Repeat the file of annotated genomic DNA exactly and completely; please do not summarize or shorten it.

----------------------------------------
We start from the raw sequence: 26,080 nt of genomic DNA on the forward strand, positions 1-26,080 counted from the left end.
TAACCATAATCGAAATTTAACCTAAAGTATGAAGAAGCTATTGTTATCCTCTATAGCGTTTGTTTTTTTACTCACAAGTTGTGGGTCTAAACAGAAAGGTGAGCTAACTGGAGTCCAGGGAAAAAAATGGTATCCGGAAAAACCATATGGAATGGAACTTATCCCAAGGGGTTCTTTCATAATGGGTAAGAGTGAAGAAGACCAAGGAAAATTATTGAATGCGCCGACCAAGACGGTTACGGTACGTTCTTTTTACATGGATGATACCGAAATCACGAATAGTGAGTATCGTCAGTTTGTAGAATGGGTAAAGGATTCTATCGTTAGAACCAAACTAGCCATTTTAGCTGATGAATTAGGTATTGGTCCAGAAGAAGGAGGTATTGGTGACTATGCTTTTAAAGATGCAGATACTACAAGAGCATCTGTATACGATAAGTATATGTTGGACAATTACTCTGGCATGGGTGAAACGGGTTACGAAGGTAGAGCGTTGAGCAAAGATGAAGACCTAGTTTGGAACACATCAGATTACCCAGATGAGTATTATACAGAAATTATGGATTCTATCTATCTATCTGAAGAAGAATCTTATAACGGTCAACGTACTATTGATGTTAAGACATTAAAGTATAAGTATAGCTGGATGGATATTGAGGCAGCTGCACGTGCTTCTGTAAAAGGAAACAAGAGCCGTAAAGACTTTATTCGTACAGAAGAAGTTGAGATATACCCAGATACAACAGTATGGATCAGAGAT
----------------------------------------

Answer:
We start from the raw sequence: 26,080 nt of genomic DNA on the forward strand, positions 1-26,080 counted from the left end.
TAACCATAATCGAAATTTAACCTAAAGTATGAAGAAGCTATTGTTATCCTCTATAGCGTTTGTTTTTTTACTCACAAGTTGTGGGTCTAAACAGAAAGGTGAGCTAACTGGAGTCCAGGGAAAAAAATGGTATCCGGAAAAACCATATGGAATGGAACTTATCCCAAGGGGTTCTTTCATAATGGGTAAGAGTGAAGAAGACCAAGGAAAATTATTGAATGCGCCGACCAAGACGGTTACGGTACGTTCTTTTTACATGGATGATACCGAAATCACGAATAGTGAGTATCGTCAGTTTGTAGAATGGGTAAAGGATTCTATCGTTAGAACCAAACTAGCCATTTTAGCTGATGAATTAGGTATTGGTCCAGAAGAAGGAGGTATTGGTGACTATGCTTTTAAAGATGCAGATACTACAAGAGCATCTGTATACGATAAGTATATGTTGGACAATTACTCTGGCATGGGTGAAACGGGTTACGAAGGTAGAGCGTTGAGCAAAGATGAAGACCTAGTTTGGAACACATCAGATTACCCAGATGAGTATTATACAGAAATTATGGATTCTATCTATCTATCTGAAGAAGAATCTTATAACGGTCAACGTACTATTGATGTTAAGACATTAAAGTATAAGTATAGCTGGATGGATATTGAGGCAGCTGCACGTGCTTCTGTAAAAGGAAACAAGAGCCGTAAAGACTTTATTCGTACAGAAGAAGTTGAGATATACCCAGATACAACAGTATGGATCAGAGAT